Kingston John


I baked a chocolate cake one of those recipes where you throw all the ingredients into a bowl and whizz it for a while.

I don’t have a whizzer so it became a job for a couple of spoons .One in my hands and the other clutched by Kingston John.

Him kneeling on a chair and me standing at the table we sang ‘mixing mixing mixing…la la da da de de … the spoons colliding and slurping chocolate mixture around the sides of the bowl mysteriously climbing onto  fingers and smearing  a grinning little face.

Into the oven it went where it stayed for hours, sometimes it is like that with Stanley. The stringy bark that we are burning at the moment seems to like poking along. obviously Stanley and I didn’t have the temperature hot enough but nothing wrong with a slow baked cake. Or is there?

When I got it out the top had gathered and puckered into ridges and valleys around the centre …- quite pretty but hardly proper for commercial consumption.

And then when I lifted it out of the tin half the bottom stayed behind.
Normally none of this would faze me or anyone else in the family but on this day the cake was for a weekend workshop -a public cake -so I scooped up the loose bits and patted it back together.

Mmmmmm What to do now ?

Jess and I conferred. I cut the uneven surface off the bottom and tried to make it smooth . that worked – sort of – only a wee bit lopsided and icing would help.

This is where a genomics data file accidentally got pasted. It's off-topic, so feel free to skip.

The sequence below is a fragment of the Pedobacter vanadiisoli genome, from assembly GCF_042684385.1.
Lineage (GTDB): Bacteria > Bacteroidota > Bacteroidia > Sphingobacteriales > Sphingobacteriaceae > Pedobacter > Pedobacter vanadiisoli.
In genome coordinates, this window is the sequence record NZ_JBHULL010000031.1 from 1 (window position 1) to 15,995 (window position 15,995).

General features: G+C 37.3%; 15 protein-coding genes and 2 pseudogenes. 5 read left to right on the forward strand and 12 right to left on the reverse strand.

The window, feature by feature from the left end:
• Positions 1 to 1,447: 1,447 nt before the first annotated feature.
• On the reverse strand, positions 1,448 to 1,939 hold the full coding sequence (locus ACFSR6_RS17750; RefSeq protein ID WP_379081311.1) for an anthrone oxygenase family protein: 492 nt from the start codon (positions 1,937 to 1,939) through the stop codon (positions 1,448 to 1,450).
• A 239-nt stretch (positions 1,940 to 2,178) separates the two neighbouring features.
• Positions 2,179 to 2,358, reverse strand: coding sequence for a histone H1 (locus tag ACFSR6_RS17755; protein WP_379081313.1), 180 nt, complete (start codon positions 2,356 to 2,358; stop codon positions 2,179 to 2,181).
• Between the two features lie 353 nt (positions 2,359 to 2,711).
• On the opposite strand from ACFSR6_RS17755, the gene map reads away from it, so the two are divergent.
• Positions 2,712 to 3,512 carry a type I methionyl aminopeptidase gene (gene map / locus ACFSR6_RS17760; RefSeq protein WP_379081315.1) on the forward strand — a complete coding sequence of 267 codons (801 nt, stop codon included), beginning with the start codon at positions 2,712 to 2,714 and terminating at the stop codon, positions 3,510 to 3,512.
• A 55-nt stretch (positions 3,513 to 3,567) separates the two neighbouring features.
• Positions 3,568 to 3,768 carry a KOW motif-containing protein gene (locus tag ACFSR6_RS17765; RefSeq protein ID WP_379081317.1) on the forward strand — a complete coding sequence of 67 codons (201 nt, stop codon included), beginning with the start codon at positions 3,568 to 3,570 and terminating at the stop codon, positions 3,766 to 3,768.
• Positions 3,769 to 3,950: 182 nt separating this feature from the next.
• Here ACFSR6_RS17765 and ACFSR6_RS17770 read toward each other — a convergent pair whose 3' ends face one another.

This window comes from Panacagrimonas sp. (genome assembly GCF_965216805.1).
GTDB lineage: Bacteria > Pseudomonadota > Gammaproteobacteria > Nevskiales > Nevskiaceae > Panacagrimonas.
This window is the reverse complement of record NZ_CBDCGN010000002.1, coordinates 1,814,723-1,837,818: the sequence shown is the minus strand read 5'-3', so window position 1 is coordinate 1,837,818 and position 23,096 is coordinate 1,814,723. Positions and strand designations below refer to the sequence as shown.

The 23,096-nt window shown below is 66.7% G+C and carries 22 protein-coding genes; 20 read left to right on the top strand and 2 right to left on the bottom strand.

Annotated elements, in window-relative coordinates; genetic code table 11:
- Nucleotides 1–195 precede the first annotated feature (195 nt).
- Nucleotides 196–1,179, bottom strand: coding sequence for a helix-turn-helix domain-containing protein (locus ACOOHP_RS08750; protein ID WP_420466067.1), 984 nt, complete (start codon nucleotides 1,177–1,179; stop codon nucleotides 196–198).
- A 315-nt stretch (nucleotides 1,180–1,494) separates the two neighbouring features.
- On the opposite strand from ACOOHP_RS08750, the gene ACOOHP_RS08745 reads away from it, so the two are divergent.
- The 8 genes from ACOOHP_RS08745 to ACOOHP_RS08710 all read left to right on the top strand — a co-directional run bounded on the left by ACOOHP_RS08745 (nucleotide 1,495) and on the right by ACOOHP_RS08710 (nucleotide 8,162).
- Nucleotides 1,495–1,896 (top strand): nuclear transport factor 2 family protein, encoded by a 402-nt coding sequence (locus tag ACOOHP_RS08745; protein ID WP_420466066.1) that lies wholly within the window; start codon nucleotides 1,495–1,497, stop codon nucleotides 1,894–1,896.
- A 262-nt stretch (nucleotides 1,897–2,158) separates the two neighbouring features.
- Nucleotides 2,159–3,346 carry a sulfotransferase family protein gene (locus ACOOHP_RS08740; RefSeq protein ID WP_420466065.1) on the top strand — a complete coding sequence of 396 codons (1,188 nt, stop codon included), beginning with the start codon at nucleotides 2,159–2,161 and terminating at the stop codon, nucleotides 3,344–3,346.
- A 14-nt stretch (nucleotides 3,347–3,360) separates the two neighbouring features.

The knife swirled chocolate icing filling up the valleys and ridges creating a spiral pattern .

kind of arty I thought with a breath of relief. All it needed was a little decoration for the finishing touch.

leaving it on the kitchen table supervised by Kingston I raced outside and picked a handful of blue borage flowers.

‘ Oh no oh no what have you done ?’ What wha… the… ‘ I shrieked I admit.

‘It needed pepper’ he said calmly.

‘no it didn’t how could you eeeaaayyyyhhh’….

the cake had a mound of finely ground black pepper sitting on the icing , the pepper dish was empty.

‘Why on earth did you do that ?’

‘It needed pepper’ he said firmly showing no sign of anything amiss.

‘That is the absolutely last thing this poor cake needed.’

carefully I spooned some pepper back into its dish.

‘You had better get out of here before I blow my stack,’ I said to Kingston.

‘What’ s going on ?’ says Jess coming into the kitchen and ‘why are you under the table bub?’

‘Hiding from gandma’ he says

‘Let me do it mum.’ Jess took the cake over to the sink  grabbed a pastry brush and  I fled the kitchen hearing a last’ it needed pepper’ squeak.

In the bedroom John is reading – inbetween laughter I update him on the life of this poor cake.

‘tell them at the workshop ‘ he says’ it is a funny story .’

but I didn’t tell the ladies at the watercolour workshop.

I couldn’t .

I just hoped that when the sneezing started they would assume it was a touch of hay fever.

at the end of the day I collected an empty plate  and a bit of praise.

since then I have found a recipe for Siena cake and it actually has got black pepper in it.

so way ahead of me again Kingston John.



2 thoughts on “Kingston John

  1. Kids can always teach us something! Their curious and spontaneous ways often have value! Thank you for this charming story – and the fact that there was nary a speck left says much!


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